At 16:47 +0200 4/26/05, Jigal van Hemert wrote:
>From: "Dawid Kuroczko"
>> > It can't have anything to do with the 'uniqueness' of the data, since I
>> > have a lot of 'zero'-values in the column, as long as the combination of
>> > columns in the PRIMARY key results in unique values.
>> Because it is a PRIMARY KEY. I mean phrase 'PRIMARY KEY' means "a key
>> with which each row can be explicitly addressed". So if you have 2000
>> rows in a table, you can write 2000 SELECT statemens which will use
>> columns in primary key and each of these SELECT statements will
>> return exactly one (different) row.
>With the NULL values included it will still uniquely identify each row...
>I would understand it if it would mean that the key as a whole could not be
>NULL, but the restriction that each column that is part of a PRIMARY KEY
>must have the NOT NULL constraint is not logical.
Sure it is. If any part could be NULL, then it could contain duplicate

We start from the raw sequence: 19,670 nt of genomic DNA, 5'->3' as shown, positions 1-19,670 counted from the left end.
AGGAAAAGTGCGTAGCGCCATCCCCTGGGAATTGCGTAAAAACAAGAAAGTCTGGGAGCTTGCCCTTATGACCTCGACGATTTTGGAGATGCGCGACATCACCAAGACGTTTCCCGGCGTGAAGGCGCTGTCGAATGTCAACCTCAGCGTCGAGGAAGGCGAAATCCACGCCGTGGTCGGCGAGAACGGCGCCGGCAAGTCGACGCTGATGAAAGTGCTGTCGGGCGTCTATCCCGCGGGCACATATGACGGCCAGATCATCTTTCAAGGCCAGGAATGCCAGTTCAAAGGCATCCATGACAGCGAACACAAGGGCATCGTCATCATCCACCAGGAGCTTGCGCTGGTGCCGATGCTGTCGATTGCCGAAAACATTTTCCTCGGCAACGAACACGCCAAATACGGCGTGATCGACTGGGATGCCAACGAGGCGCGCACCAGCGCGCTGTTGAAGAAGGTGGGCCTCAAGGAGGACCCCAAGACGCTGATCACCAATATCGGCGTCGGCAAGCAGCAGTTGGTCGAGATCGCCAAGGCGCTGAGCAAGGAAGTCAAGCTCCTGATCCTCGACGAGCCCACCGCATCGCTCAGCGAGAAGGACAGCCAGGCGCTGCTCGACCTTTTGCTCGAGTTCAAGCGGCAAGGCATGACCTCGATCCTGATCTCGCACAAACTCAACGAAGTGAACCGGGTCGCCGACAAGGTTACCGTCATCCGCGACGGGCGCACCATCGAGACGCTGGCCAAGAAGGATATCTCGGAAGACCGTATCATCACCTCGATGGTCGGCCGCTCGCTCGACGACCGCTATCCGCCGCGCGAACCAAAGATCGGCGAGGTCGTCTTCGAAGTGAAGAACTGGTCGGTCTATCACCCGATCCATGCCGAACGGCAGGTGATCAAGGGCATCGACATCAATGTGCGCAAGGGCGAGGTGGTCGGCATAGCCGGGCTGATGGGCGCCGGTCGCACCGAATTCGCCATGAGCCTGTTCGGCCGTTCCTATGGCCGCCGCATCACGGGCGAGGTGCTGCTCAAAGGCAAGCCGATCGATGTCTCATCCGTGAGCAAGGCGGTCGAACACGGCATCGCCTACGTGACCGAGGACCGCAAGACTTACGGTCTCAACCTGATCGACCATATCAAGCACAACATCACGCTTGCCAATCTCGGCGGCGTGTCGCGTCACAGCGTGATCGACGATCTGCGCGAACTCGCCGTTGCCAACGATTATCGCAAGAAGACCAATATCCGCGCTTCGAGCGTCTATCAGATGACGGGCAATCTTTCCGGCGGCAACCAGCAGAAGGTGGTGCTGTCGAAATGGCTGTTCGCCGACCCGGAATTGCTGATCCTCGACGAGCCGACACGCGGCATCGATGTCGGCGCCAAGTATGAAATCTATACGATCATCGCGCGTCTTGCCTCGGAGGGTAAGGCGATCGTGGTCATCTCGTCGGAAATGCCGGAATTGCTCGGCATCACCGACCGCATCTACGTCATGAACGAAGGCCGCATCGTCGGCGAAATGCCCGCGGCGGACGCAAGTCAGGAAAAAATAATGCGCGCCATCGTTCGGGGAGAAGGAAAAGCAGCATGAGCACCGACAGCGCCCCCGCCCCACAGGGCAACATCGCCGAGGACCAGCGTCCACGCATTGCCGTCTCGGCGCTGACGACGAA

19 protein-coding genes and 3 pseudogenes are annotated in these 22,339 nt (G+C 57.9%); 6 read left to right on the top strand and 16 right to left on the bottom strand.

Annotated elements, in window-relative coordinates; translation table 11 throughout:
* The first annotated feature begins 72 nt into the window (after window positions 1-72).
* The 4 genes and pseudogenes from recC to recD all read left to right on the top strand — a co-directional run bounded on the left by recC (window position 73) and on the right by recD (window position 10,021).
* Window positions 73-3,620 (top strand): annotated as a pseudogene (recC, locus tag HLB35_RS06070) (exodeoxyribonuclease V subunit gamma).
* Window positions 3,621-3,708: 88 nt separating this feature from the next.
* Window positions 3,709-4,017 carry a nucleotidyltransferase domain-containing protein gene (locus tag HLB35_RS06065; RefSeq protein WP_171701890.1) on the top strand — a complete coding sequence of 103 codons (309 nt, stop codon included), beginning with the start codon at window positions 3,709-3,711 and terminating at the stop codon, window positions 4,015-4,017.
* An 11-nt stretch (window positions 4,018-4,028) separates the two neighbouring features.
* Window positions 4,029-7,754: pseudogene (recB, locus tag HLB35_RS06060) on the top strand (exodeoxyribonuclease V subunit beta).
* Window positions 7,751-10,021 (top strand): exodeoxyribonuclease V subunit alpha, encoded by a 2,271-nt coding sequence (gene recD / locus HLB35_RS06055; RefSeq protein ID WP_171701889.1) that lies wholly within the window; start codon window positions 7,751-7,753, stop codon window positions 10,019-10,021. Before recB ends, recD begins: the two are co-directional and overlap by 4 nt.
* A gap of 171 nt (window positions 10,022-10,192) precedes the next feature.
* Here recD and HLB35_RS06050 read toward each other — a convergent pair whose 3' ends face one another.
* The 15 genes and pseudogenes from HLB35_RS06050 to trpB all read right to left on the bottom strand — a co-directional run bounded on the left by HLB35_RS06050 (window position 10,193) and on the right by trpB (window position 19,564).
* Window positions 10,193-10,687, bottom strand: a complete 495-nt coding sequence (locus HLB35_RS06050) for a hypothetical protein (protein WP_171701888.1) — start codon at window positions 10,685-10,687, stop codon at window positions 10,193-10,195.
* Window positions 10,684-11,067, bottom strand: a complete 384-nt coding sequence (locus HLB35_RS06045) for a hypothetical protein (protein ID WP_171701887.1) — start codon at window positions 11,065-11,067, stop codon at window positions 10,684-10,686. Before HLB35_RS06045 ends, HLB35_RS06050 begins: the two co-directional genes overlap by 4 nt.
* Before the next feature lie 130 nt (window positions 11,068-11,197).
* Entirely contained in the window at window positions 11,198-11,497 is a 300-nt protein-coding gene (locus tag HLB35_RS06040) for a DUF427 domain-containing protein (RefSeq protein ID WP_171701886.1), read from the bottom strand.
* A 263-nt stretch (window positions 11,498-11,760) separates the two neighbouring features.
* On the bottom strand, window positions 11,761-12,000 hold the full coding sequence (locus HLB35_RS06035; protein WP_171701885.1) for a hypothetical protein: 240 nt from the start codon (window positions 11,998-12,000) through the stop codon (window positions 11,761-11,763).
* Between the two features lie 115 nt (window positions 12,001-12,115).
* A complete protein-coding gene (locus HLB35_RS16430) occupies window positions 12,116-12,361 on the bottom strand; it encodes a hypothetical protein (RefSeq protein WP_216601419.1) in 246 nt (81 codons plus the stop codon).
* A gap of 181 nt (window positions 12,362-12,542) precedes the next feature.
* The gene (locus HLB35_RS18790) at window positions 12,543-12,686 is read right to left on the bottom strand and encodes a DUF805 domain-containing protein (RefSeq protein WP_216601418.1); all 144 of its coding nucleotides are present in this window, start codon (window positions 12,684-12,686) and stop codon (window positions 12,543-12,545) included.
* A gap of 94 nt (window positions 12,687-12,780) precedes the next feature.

NULL values, thus compromising uniqueness of that part, and of the entire
key as well.
Suppose you have a two part key on columns a and b, with b allowed to
be NULL. Then you could have these values:
Now, how do you uniquely identify the 2nd and 4th rows?
> > If your PRIMARY KEY would allow NULL values, it would not be possible
>> to address these rows with NULL values (*) and therefore it would not
>> be a real primary key, by definiton. It would be a unique key.
>That would be true for the entire key, but not for each part of the key...
You have it backwards. Any individual column in a primary key might
contain duplicates. But the combination of values in all of the columns
must be unique.
Paul DuBois, MySQL Documentation Team
Madison, Wisconsin, USA
MySQL AB, www.mysql.com